SALDEF is out doing its job again, protecting the first amendment rights of Sikh Americans. Go SALDEF!
The New York Times recently published an article on Sikh youth in India giving up their identities. As a turban-wearing Sikh myself, I would like to share my experience with the Sikh identity.
I will say that the uniqueness afforded to me by being a Sikh has helped me in my life. Because I’ve had to stand out, I’ve had to know who I am. I’m more likely to take an unpopular viewpoint or do something unexpected, and I’m more likely to get attention when I speak.
What we need to remember is that the Sikh identity–the turban, the uncut hair, the five k’s–is a modern identity. If religions had version numbers, Sikhism is one of the newest versions. The gurus weren’t kidding when they said revolutionary things like men and women are completely equal, practices like female infanticide should be banned, and that anyone is free to read the scriptures. The Sikh identity is another modern piece of the Sikh framework that the gurus have given us. We often think it’s from the deep dark past, but it’s not. It’s the latest thing. It is modern on the time scale of the world’s religions.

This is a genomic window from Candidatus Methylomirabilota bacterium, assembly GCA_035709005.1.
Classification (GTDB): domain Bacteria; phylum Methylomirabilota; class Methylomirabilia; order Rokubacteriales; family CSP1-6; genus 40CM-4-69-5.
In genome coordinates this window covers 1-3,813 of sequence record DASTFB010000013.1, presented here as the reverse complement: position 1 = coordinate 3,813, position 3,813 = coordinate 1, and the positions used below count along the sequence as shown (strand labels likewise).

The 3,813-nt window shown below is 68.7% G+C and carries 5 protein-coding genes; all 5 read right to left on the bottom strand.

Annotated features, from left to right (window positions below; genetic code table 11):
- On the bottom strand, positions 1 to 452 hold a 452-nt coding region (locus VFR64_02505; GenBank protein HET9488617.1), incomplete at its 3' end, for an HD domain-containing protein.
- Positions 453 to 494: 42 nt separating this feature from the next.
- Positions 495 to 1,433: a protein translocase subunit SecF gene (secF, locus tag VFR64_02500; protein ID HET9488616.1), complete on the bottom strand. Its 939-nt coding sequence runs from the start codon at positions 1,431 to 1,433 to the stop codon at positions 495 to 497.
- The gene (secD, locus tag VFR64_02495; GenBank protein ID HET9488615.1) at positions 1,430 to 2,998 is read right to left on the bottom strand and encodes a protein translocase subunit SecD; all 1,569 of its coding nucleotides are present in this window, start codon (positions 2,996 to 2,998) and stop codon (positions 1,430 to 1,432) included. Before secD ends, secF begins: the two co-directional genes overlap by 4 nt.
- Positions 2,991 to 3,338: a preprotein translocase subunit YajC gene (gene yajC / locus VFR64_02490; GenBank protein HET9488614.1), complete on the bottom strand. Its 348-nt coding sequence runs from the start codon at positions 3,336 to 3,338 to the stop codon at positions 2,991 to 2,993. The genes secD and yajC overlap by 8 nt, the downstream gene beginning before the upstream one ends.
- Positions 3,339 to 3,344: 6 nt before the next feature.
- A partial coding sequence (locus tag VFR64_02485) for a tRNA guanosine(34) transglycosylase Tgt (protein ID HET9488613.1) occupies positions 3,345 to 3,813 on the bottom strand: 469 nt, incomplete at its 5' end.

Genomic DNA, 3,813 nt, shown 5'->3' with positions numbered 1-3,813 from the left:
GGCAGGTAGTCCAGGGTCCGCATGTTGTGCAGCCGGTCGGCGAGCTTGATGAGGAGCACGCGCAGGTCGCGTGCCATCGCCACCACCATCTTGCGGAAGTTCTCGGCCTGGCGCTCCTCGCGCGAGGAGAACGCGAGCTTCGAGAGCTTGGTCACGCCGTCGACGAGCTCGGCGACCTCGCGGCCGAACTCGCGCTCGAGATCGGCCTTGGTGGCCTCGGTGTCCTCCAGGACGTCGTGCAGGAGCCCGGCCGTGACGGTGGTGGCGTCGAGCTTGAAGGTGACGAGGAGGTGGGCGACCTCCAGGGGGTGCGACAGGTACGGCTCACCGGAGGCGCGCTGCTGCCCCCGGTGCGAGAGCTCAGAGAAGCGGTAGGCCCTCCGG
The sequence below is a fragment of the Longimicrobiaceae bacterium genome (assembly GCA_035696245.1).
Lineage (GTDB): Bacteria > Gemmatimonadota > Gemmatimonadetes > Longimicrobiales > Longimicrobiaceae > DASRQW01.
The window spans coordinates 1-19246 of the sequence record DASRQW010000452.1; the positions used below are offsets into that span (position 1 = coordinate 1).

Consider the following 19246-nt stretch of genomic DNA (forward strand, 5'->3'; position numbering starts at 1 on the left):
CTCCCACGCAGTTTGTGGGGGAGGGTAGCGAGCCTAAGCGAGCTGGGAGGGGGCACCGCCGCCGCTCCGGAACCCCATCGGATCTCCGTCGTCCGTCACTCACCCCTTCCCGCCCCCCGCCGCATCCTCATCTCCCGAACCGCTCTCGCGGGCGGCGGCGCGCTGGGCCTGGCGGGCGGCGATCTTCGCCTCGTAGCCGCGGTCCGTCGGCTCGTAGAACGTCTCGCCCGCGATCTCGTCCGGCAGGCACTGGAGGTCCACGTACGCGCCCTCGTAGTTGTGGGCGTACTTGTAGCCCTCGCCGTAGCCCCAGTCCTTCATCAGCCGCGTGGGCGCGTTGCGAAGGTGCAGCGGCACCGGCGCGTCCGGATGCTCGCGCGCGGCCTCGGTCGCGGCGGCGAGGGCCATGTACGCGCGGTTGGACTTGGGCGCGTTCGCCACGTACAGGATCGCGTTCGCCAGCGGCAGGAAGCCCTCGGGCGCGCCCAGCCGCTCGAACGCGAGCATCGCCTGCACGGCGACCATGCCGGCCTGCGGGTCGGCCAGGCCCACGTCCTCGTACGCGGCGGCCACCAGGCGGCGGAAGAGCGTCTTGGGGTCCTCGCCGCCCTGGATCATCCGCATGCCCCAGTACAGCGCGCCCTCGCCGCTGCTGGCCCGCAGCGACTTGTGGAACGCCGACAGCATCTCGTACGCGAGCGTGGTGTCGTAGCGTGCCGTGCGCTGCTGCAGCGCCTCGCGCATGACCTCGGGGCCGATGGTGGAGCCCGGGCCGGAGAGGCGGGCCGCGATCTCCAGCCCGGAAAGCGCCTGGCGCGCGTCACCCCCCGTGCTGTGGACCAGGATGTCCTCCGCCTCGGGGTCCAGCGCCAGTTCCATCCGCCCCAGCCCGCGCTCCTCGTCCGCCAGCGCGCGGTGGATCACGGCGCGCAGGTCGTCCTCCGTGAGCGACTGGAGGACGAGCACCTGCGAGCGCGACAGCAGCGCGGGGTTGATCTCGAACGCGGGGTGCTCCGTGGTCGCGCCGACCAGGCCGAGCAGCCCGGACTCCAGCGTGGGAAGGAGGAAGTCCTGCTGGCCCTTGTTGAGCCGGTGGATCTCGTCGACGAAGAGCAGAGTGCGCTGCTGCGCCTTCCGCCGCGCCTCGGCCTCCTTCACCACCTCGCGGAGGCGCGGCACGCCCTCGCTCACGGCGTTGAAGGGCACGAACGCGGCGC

I can also say that I’ve grown up in the United States, and I’ve never been to India. I’ve kept the Sikh identity this entire time. I’ve attended some of the best schools in the nation and had every opportunity. I can do whatever I want. I’ve been on the largest rollercoasters, windsurfed, snowboarded–you name it. My Sikh identity is not the smallest obstacle to the things I can do.
So my identity has helped me, it’s modern, and it’s never been an obstacle. But at the end of the day, religion is ultimately a personal thing. Don’t live the life that other people expect of you. Live the life you want to live. If you’ve been born in to the Sikh way of life, take a minute and consider the Sikh path, and think about its strengths and weaknesses. Does the life you want to live include following the Sikh path? If it does, please learn, question, and walk on the path to be a Sikh. That’s a path I’ve chosen, and so far I am happy and proud of that choice.
CNN has posted a great story on arranged marriage that takes a Sikh wedding as an example. I’ve never been to India, but it seems so familiar. Both the bride and groom have MBAs. I’m not sure how my life is going to play out. This video paints a fairly rosy picture of arranged marriage. Make sure you watch it.